Impact cratering and subsurface microbial life Macalady, Shapiro & graduate student Korzow-Richter (in collaboration with C. Cockell, D. Vanko & M. Voytek)
Graduate student Kristine Korzow-Richter, co-advised by Beth Shapiro (primary) and Jenn Macalady, continues work on authenticated core samples from the ~2 km deep Chesapeake Bay impact structure. Because low quantities of bacteria were expected in the samples, several extraction and purification methods were tested to ensure that they were sufficient in order to detect the cells present in the samples and to remove contaminants that would interfere with downstream analyses. Five DNA extraction methods were tested. Methods tested were three standard DNA kit extraction methods: MoBio UltraClean Soil, MoBio PowerSoil, and DNA FastPrep. Additionally two phenol chloroform methods with bead beating steps were used one which was based on recent literature. Both phenol chloroform methods and the MoBio PowerSoil showed consistent positive bacterial PCR products from 104 spiked in cells. For samples with high clay content, additional steps to remove humic acids are sometimes required before PCR. We tested three purification methods: PVPP packed columns, Promega Wizard Kit, Qiagen Purification Kit. The method which showed the best removal of PCR inhibitors was the PVPP packed columns. The three best extraction methods were used on 0.5 to 5.0 g subsamples of the Eyreville core from six depths spanning from 160 to 850 meters. Each DNA extract was tested with several PCR primer sets targeting gene fragments between 100 bp and 1400 bp long. Samples with high clay content were purified with PVPP columns before PCR. None of the extracts were positive for bacterial DNA amplification. We are investigating possible causes of this negative result, including DNA extraction and amplification of marine deep sediment core samples as putative positive controls for our methods.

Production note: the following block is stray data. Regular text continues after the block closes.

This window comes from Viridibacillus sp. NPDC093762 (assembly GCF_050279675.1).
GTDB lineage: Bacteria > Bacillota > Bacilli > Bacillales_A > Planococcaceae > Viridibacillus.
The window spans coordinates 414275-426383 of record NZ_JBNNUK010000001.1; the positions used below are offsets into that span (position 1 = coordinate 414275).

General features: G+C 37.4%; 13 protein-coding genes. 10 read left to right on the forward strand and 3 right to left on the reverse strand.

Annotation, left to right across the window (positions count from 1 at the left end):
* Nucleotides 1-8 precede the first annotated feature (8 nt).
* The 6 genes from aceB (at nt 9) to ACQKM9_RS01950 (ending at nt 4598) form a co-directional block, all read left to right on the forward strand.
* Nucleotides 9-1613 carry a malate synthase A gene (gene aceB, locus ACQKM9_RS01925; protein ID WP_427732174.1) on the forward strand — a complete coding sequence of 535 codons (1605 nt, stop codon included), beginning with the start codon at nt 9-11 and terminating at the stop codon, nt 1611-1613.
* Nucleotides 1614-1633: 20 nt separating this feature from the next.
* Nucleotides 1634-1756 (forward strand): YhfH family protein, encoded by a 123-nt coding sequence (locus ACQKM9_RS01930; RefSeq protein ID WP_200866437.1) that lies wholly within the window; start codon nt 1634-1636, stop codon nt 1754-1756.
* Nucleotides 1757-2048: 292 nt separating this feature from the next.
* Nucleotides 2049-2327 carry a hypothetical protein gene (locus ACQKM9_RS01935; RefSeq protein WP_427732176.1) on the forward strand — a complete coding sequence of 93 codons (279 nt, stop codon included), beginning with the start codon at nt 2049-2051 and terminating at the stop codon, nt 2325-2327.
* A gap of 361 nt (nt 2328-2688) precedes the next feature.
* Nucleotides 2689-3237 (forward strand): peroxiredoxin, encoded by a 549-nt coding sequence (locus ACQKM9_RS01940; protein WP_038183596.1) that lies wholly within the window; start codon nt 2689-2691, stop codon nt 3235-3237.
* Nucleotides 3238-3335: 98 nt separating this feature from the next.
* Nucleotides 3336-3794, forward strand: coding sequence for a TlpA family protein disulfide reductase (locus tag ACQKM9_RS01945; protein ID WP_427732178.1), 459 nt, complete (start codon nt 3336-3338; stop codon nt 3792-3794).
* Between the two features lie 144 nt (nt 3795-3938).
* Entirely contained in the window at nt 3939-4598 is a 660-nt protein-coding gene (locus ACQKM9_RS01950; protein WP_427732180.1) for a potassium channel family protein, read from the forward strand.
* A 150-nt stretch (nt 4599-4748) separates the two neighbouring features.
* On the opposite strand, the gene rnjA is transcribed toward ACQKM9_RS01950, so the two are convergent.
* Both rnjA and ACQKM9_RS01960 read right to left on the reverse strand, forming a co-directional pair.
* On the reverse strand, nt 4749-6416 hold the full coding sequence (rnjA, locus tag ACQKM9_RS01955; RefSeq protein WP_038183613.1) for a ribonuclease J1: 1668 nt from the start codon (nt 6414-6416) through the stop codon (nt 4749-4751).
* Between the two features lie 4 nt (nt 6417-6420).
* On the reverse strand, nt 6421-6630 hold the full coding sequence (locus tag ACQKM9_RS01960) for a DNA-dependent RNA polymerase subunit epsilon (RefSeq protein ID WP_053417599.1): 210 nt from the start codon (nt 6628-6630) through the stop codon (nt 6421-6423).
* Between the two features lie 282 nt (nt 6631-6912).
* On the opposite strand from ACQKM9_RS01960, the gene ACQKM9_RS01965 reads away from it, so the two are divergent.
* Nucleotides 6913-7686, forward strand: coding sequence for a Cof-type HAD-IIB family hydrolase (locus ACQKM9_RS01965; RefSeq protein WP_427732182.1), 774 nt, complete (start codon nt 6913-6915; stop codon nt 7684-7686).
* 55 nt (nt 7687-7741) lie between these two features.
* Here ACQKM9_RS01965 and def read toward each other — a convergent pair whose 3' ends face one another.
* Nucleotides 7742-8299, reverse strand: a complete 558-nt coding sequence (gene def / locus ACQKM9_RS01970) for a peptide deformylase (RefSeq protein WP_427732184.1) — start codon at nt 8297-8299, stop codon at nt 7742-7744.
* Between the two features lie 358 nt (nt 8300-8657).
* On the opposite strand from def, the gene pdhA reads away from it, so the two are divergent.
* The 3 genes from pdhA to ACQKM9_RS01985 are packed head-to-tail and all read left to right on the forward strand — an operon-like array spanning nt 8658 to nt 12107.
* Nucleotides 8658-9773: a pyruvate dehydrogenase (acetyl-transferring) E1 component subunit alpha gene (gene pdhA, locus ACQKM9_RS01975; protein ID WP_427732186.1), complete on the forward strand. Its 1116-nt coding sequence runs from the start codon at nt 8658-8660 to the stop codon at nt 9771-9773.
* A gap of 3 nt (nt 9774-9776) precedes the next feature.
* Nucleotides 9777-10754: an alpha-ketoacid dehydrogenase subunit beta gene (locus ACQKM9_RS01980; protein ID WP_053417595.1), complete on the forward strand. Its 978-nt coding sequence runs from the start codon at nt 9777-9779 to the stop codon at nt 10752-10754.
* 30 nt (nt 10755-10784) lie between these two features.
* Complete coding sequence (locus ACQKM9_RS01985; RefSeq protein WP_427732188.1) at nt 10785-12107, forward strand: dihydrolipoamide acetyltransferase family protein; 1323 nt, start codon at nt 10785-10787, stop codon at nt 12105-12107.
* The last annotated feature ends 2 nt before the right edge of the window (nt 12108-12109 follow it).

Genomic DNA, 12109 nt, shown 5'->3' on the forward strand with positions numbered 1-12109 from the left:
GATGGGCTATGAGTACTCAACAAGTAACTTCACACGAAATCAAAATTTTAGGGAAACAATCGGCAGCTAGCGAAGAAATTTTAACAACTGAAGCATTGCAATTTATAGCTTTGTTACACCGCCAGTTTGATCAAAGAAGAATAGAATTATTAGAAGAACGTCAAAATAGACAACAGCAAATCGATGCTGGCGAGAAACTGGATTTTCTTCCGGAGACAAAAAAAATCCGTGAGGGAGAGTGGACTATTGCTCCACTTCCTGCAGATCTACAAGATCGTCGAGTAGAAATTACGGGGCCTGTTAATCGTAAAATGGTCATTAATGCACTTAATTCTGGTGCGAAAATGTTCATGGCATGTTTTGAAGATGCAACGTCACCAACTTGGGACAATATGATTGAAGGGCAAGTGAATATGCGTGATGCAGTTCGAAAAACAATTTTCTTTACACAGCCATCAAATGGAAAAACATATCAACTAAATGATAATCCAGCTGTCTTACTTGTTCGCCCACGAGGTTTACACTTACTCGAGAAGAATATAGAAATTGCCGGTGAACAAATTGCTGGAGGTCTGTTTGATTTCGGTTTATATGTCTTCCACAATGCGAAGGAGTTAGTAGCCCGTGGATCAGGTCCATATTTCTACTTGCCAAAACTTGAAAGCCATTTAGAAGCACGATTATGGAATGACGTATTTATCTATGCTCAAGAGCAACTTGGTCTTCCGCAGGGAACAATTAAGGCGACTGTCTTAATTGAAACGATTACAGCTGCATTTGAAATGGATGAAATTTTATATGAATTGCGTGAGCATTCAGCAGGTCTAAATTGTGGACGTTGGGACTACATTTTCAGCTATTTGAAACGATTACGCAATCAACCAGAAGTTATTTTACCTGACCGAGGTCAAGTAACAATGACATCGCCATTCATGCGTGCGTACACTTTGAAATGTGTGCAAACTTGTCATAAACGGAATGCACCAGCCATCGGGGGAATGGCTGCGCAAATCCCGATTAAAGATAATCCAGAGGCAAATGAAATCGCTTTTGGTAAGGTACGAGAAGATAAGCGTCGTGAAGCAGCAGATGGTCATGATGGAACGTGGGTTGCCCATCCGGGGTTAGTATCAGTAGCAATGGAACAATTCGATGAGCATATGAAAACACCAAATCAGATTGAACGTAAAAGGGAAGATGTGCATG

Methane-derived isotopic & mineralogical biosignatures in cold seeps Orphan, House, Ferry, Freeman, and McKeegan (in collaboration with J. Grotzinger)
Other current team members: Jeffrey Marlow (graduate student), Joshua Steele (postdoc), Anne Dekas (graduate student), Elizabeth Reichert (graduate student), David Case (graduate student), Grayson Chadwick (undergraduate).
Active endolithic microorganisms and methane cycling in authigenic carbonates
Methane derived authigenic carbonates have been previously shown to harbor lipid and DNA biosignatures affiliated with methanotrophic archaea and sulfate-reducing bacteria. While these biosignatures are often interpreted as ‘fossil’ remnants of microorganisms in the literature, it is also possible that they are derived from viable endolithic microorganisms. Using whole cell FISH assays group specific probes, we have recently acquired evidence of intact and active methanotrophic archaea within the interiors of authigenic carbonates from a variety of deep-sea habitats (at the seabed within active seeps and inactive areas as well as sediment hosted carbonate nodules). The aggregate morphology and abundance of these organisms varied according to habitat, with the largest archaeal biomass recorded in seafloor carbonates and nodules in proximity to active CH4 venting and approximately half as many cells in carbonates from inactive areas. In support of these observations, methane oxidation rates in these samples (assessed by the biological conversion of CH3D to D2O) followed a similar trend, with the highest rates of methanotrophy affiliated with active carbonates and nodules relative to carbonates from dormant seep areas. Stable isotope incubation experiments with 15NH4 and CH4 coupled with FISH-nanoSIMS analysis were also used to demonstrate active growth of methanotrophic consortia within the interiors of carbonate nodules. A manuscript describing the results of this work is currently in preparation (Marlow et al.).
Mineral phases associated with methanotrophic consortia.